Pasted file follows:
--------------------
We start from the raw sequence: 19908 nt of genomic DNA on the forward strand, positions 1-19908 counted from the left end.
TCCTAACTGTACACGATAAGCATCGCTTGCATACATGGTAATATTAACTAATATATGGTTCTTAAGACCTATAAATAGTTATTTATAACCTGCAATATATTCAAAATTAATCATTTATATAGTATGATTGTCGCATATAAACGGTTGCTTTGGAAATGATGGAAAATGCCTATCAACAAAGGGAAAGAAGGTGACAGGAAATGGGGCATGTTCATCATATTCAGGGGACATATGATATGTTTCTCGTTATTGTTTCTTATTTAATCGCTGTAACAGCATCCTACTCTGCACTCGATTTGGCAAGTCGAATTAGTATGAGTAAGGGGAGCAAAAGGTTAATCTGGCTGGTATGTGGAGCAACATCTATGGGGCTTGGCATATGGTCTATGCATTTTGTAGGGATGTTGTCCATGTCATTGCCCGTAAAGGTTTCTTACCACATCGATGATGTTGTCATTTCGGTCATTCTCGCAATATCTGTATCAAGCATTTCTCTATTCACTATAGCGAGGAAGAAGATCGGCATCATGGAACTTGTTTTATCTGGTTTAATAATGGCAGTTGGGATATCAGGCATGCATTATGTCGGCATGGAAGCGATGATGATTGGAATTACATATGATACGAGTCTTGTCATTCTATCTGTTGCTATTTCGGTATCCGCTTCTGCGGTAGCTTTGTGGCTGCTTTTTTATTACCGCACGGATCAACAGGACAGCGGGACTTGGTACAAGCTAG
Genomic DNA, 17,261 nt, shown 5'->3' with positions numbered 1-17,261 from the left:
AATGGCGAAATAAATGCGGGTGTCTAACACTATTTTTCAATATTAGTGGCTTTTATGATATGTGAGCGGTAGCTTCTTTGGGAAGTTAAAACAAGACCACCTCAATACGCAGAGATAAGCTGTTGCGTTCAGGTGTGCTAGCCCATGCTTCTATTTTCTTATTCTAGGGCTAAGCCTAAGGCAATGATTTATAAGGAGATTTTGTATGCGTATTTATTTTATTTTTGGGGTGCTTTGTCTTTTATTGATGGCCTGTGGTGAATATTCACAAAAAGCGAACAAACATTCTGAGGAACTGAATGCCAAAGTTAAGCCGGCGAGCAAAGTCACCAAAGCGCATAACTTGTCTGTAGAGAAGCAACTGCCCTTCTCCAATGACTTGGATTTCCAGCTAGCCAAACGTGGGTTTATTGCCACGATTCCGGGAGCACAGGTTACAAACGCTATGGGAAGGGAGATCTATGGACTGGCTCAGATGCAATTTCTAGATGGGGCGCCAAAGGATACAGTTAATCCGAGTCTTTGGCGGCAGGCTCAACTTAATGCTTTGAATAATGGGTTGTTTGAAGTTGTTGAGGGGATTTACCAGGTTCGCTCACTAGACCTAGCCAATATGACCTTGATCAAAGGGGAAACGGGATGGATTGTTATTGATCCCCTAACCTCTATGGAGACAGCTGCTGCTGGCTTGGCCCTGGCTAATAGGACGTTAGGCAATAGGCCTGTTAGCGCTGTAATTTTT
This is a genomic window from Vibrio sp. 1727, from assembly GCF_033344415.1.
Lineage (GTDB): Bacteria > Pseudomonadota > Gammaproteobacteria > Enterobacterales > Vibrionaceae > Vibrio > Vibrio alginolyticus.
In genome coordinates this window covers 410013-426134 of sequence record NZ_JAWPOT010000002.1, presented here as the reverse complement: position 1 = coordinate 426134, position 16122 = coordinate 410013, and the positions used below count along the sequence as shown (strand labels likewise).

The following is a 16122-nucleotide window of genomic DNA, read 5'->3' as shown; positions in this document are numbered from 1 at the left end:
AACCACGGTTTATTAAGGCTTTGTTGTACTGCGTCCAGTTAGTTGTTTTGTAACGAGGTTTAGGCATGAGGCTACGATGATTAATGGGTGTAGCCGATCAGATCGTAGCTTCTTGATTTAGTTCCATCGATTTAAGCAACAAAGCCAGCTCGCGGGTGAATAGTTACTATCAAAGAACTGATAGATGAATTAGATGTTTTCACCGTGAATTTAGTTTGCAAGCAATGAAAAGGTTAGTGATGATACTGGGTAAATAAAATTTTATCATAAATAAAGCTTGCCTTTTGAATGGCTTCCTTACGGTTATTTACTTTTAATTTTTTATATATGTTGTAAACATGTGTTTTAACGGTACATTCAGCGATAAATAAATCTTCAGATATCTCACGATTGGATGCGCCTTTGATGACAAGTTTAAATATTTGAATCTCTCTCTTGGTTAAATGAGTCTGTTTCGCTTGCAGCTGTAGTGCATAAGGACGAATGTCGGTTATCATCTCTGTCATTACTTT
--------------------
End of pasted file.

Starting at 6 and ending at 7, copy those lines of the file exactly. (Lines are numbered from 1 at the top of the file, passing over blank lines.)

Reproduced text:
Lineage (GTDB): Bacteria > Pseudomonadota > Gammaproteobacteria > Enterobacterales > Vibrionaceae > Vibrio > Vibrio alginolyticus.
In genome coordinates this window covers 410013-426134 of sequence record NZ_JAWPOT010000002.1, presented here as the reverse complement: position 1 = coordinate 426134, position 16122 = coordinate 410013, and the positions used below count along the sequence as shown (strand labels likewise).